ECU holds powwow, lectures for Native American Awareness Month
(Oct. 30, 2008)
Native American Awareness Month will kick off at noon Saturday, Nov. 1, with a powwow at Mendenhall Student Center. Sponsored by ECU’s Native American fraternity, Epsilon Chi Nu, the powwow provides an educational and cultural opportunity for native and non-native Americans to meet.
Activities continue throughout the month, featuring cultural exchanges, lectures and storytelling, with a keynote address Nov. 13 by physician and author Dr. Lori Arviso Alvord. She is the author of “The Scalpel and the Silver Bear” (1999). The book tells of her journey from the reservation to become a surgeon and her work to combine Navajo philosophies of healing with western medicine to create models of healing environments.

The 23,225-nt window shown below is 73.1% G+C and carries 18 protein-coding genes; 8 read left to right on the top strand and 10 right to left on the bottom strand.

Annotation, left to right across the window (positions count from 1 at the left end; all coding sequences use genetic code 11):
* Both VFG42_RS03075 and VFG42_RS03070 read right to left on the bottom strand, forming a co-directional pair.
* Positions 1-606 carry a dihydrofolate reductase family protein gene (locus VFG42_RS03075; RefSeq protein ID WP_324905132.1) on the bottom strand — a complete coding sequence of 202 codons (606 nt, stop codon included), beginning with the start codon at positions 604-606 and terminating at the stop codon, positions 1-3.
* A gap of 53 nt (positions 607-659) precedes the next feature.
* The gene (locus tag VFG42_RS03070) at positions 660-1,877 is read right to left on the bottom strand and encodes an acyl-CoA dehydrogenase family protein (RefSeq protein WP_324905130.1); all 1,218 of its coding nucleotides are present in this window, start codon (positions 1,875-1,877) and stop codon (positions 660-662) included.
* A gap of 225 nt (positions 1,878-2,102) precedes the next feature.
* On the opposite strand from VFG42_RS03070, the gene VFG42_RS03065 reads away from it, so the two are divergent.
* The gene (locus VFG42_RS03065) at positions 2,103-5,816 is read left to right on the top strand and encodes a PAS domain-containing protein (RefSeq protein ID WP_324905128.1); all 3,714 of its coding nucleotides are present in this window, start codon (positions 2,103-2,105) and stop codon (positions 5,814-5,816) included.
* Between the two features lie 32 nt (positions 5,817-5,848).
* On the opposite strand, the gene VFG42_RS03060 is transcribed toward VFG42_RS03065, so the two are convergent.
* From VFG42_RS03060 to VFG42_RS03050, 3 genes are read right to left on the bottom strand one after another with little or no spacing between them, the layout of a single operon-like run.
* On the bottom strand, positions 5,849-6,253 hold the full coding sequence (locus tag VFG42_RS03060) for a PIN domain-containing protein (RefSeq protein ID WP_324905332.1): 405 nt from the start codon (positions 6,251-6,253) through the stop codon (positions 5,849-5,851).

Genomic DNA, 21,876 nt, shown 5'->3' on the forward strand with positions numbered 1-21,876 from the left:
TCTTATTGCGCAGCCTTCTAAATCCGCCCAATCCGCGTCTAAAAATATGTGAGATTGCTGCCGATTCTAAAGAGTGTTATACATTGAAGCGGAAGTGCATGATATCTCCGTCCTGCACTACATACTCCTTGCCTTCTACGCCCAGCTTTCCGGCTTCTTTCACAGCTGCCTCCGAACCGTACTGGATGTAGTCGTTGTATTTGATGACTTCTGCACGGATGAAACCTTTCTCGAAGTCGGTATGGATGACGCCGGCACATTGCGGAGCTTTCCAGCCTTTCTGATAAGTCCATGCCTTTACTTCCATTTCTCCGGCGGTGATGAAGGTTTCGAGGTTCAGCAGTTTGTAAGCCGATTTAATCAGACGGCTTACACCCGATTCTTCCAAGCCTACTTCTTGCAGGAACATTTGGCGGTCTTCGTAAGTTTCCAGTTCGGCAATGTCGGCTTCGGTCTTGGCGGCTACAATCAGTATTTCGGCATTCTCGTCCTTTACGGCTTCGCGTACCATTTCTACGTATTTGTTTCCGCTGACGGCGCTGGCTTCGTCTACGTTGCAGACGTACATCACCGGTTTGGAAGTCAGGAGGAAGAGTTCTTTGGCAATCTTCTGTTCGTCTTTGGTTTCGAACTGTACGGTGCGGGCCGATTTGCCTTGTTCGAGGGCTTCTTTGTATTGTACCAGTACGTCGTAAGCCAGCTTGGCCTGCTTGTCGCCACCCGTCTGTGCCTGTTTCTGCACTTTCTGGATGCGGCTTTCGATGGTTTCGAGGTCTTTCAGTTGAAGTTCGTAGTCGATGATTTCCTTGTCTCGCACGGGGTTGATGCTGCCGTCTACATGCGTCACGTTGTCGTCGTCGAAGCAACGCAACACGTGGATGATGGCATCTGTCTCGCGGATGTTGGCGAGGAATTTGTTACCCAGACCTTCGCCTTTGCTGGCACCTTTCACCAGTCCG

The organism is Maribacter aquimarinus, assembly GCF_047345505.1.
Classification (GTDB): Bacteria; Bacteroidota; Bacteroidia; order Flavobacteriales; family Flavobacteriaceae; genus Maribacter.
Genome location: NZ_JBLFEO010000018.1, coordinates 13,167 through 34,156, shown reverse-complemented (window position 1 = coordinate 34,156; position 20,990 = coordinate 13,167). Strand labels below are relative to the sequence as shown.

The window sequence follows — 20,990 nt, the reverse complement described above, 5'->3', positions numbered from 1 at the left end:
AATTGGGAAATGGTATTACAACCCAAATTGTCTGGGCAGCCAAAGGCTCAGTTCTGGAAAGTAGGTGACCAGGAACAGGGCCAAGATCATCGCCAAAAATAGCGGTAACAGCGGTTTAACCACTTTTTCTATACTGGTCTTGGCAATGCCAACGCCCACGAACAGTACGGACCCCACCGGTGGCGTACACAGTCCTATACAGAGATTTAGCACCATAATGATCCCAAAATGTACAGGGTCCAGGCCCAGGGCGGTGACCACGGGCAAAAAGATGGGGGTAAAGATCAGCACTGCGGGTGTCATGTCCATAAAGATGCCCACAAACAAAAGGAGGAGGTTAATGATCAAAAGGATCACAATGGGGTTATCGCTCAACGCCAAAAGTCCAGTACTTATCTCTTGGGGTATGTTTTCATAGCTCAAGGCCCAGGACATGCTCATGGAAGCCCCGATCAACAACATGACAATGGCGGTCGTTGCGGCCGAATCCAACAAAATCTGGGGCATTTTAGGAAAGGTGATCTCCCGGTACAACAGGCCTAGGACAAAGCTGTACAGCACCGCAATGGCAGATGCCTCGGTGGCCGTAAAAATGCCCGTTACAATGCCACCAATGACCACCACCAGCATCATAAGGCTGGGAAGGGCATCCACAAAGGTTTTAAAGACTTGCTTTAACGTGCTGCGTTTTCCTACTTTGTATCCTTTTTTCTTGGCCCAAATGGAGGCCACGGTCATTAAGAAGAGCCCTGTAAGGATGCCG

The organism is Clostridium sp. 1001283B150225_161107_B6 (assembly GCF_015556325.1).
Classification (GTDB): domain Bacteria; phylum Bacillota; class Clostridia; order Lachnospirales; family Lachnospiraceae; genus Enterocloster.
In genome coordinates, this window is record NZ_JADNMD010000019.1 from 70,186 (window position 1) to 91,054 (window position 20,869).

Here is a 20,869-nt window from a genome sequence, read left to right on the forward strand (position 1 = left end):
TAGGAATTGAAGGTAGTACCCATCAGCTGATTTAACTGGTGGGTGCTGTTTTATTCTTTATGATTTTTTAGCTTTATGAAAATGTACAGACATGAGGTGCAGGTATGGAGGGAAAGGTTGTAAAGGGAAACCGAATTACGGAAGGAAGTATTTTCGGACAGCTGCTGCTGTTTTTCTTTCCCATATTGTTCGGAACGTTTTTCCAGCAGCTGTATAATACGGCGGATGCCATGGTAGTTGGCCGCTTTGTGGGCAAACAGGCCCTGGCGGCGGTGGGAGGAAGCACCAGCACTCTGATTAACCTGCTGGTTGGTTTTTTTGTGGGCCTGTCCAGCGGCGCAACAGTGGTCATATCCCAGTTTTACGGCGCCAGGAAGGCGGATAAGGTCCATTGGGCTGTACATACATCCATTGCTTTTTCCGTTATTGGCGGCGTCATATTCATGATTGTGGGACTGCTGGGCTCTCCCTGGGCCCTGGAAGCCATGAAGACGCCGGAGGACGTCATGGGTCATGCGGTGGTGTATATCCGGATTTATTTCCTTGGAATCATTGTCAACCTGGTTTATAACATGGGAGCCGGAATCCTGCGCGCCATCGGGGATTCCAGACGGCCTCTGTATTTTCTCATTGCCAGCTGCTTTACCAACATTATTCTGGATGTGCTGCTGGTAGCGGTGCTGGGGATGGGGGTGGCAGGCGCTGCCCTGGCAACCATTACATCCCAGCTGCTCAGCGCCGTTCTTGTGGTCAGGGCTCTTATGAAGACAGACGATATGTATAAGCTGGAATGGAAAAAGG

Alvord is the associate dean of student and multicultural affairs at Dartmouth Medical School. The lecture takes place at 4 p.m. in the Great Rooms at Mendenhall Student Center. A reception will follow.
Other events include native crafts and music by Ouray Clark from 12:30-1:30 p.m. Tuesday, Nov. 4, in Room 2N-86 of the Brody Medical Sciences Building; and Joey Crutchfield and Connie Glast, who will offer storytelling and drumwork Wednesday, Nov. 5, from 12:30-1:30 p.m. in Brody 2S-04.
Thursday, Nov. 6, ECU medical humanities professor Dr. Todd Savitt will moderate a film and discussion. “Unnatural Causes: Bad Sugar” explores racial and socioeconomic inequities in health, particularly diabetes, in Native American communities. It will be 12:30-1:30 p.m. in Brody 2N-86.
Nov. 10, ECU history professor Dr. Chris Oakley will moderate the film “Bury My Heart at Wounded Knee” at 6 p.m. in Room 2409 at Joyner Library. At 7 p.m. Nov. 11 at Ledonia Wright Cultural Center, “Smoke Signals” will be shown.
For more information, contact Andrea Bristol at 328-5731 or firstname.lastname@example.org. More information is also available online at http://www.ecu.edu/ecudiversity.